It’s the holiday season and as Grameen America borrowers struggle to provide their loved ones with gifts they have another pressing problem facing them: the price of food.
“Meanwhile, in the real world, a family of four is heading into the “pain point” of the month where they will have $36 less for groceries on their electronic SNAP card, says Nancy Roman, president and CEO of the Capital Area Food Bank. “We don’t want to see SNAP cut,” she says. “People at the bottom of the pyramid don’t have enough to eat, and we do need to be subsidizing food.” Roman says she hopes that once lawmakers get past the current impasse they will address what she calls “urban hunger,” where obesity and malnutrition exist side by side and incentives are needed for people to make healthier food choices.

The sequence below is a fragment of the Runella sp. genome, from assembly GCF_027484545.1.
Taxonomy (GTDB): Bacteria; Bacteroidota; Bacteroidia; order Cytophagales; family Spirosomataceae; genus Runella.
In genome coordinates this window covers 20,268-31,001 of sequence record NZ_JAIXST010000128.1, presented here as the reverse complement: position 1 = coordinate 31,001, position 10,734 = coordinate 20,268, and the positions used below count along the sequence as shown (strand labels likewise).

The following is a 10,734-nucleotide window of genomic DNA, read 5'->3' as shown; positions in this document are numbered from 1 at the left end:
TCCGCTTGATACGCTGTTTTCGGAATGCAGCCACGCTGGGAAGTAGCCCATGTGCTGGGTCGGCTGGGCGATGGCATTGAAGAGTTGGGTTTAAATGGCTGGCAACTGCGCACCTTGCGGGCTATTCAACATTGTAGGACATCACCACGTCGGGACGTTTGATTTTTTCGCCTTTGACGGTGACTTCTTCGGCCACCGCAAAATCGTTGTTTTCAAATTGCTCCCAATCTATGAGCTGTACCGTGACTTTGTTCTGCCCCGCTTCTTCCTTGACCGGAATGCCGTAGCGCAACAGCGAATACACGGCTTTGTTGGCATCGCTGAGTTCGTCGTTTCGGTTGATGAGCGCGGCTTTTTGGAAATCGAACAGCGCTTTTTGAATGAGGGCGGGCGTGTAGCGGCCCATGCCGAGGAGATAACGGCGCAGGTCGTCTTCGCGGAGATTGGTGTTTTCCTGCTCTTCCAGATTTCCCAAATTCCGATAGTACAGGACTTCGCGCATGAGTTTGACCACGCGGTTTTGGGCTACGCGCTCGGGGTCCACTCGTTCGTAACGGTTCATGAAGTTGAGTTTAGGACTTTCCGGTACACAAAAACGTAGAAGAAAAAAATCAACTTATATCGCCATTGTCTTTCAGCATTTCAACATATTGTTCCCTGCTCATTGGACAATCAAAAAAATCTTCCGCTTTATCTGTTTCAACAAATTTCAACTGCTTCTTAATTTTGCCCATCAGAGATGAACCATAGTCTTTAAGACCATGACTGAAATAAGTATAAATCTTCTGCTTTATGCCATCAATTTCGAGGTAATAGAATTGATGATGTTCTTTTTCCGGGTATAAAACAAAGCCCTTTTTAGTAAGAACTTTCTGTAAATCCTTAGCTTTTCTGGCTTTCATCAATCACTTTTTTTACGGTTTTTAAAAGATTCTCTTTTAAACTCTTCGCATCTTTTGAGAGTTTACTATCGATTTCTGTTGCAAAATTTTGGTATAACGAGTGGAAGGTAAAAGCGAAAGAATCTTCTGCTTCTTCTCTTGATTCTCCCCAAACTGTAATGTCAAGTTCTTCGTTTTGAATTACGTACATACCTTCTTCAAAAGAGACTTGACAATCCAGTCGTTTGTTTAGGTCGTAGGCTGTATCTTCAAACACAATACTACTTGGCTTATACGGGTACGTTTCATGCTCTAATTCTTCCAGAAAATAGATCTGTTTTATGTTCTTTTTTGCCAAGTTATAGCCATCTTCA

For now, though, as lawmakers sift through the numbers and the partisan disagreements, New York Gov. Andrew Cuomo has taken matters into his own hands to announce $4.5 million in emergency food assistance grants to help food banks, churches, and charities cope with the spike in need prompted by the reduction in SNAP benefits. For those on the front lines working with people in need, the notion that more cuts could be coming seems incomprehensible. “It’s outrageous they’re still considering $4 to $8 to $10 billion cuts in the conference committee,” says Weill. “That will create real hardship.” And more cuts could create real political problems for Republicans if they head home for the holidays without passing a farm bill, or worse, pass one that worsens the food insecurity of millions.”
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